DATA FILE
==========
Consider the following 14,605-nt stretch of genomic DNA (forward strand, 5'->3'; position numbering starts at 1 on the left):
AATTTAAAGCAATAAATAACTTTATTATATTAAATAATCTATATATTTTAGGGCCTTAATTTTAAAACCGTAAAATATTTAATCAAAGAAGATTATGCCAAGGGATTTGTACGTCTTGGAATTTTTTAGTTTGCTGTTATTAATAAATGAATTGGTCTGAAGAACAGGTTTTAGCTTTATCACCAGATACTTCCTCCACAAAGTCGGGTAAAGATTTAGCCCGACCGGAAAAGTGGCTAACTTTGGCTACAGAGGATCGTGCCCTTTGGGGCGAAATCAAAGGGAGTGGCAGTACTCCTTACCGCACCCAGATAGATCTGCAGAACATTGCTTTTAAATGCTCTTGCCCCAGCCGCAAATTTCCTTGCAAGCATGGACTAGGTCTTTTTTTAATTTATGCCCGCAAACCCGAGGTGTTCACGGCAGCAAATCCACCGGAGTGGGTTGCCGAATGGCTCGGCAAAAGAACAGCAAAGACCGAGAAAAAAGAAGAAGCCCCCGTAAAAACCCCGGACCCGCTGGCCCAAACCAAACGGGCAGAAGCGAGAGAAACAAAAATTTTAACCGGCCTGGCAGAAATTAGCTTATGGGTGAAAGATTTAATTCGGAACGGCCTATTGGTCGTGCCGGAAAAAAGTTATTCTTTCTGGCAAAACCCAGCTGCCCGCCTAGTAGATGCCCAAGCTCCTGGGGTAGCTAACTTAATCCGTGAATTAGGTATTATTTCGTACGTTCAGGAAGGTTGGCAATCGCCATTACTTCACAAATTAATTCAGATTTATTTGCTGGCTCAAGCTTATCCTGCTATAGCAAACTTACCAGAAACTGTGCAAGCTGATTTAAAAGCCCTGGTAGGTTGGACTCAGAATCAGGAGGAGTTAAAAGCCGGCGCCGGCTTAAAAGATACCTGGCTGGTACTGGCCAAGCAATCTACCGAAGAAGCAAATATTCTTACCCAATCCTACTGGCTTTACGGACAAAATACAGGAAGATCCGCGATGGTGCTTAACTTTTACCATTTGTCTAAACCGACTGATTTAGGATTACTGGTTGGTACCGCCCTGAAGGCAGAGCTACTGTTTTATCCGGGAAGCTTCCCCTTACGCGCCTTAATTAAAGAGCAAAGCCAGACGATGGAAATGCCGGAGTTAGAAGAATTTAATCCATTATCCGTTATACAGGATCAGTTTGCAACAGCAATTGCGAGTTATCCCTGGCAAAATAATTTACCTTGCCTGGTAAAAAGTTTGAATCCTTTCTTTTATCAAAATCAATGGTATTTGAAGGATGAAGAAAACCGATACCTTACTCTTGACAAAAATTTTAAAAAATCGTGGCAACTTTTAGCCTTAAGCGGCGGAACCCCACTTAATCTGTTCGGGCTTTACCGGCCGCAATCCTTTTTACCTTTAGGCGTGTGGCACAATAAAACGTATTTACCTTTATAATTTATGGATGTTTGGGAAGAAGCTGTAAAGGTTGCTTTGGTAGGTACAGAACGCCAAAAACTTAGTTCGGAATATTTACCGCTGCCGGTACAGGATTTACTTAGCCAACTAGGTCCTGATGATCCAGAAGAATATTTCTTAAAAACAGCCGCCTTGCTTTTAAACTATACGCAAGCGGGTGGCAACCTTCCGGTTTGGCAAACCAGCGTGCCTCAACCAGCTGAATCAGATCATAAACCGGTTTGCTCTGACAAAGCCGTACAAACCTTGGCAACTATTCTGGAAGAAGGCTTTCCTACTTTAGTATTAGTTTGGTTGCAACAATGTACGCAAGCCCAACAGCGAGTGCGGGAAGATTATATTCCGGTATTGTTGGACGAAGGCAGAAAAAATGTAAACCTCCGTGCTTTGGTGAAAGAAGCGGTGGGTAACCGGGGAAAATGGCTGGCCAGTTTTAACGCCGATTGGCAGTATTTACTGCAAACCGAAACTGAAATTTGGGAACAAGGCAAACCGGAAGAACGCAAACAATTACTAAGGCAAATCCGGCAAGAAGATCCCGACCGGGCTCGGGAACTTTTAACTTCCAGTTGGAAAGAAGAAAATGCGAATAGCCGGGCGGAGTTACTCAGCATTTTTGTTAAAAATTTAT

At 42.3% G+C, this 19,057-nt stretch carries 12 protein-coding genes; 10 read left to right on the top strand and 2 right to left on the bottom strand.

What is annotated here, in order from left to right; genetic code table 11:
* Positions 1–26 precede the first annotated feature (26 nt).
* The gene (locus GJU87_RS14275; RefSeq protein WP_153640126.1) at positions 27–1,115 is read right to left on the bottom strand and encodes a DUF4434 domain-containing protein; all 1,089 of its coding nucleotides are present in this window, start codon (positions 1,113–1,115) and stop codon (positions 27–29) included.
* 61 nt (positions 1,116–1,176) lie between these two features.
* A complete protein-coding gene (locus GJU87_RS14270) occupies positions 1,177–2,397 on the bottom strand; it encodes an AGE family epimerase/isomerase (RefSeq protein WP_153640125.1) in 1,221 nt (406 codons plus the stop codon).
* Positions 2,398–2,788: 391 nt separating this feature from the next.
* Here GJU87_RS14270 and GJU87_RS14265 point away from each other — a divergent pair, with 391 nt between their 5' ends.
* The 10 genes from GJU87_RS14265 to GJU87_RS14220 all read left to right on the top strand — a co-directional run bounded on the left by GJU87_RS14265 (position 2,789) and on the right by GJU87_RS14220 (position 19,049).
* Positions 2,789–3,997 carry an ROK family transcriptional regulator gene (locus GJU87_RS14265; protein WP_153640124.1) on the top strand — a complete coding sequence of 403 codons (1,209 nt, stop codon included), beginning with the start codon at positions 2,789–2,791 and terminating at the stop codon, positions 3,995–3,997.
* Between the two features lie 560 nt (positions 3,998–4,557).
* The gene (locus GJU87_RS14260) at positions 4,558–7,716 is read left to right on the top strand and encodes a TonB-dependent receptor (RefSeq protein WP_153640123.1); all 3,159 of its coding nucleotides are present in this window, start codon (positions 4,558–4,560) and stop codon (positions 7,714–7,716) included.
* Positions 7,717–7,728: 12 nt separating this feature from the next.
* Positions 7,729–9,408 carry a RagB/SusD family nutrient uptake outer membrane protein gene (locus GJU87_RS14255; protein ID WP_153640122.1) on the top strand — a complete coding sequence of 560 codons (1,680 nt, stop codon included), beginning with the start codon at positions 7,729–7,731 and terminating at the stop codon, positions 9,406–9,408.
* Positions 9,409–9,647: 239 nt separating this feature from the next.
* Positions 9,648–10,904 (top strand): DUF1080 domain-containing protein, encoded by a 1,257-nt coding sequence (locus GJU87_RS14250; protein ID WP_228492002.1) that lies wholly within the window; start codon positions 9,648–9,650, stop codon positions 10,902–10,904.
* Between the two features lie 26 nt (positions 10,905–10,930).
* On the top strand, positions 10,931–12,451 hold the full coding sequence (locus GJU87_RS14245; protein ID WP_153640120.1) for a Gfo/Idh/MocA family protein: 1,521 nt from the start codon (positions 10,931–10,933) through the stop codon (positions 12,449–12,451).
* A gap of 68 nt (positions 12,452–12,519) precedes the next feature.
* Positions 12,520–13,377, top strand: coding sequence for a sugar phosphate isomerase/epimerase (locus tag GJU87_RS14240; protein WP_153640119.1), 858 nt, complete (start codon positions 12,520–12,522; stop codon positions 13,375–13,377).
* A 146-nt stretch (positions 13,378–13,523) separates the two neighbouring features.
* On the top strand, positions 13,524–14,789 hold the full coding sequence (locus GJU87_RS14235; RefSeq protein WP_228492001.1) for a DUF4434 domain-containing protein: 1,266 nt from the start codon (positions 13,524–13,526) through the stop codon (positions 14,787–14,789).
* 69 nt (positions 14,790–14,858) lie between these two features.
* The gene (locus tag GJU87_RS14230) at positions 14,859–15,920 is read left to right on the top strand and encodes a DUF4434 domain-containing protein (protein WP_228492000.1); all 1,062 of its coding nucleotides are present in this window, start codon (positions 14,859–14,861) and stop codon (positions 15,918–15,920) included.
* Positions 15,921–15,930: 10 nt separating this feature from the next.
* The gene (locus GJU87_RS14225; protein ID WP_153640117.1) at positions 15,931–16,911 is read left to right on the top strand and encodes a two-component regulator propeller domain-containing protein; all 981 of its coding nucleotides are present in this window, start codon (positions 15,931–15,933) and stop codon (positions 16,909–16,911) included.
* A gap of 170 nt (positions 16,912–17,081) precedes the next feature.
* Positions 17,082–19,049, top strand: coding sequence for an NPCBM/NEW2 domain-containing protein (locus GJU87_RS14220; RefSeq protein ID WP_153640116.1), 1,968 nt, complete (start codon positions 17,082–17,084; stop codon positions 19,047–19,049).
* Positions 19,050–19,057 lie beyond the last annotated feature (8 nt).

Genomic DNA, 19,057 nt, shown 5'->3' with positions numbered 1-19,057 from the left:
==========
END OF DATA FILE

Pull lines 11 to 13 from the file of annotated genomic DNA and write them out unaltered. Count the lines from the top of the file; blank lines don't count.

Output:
* The 10 genes from GJU87_RS14265 to GJU87_RS14220 all read left to right on the top strand — a co-directional run bounded on the left by GJU87_RS14265 (position 2,789) and on the right by GJU87_RS14220 (position 19,049).
* Positions 2,789–3,997 carry an ROK family transcriptional regulator gene (locus GJU87_RS14265; protein WP_153640124.1) on the top strand — a complete coding sequence of 403 codons (1,209 nt, stop codon included), beginning with the start codon at positions 2,789–2,791 and terminating at the stop codon, positions 3,995–3,997.
* Between the two features lie 560 nt (positions 3,998–4,557).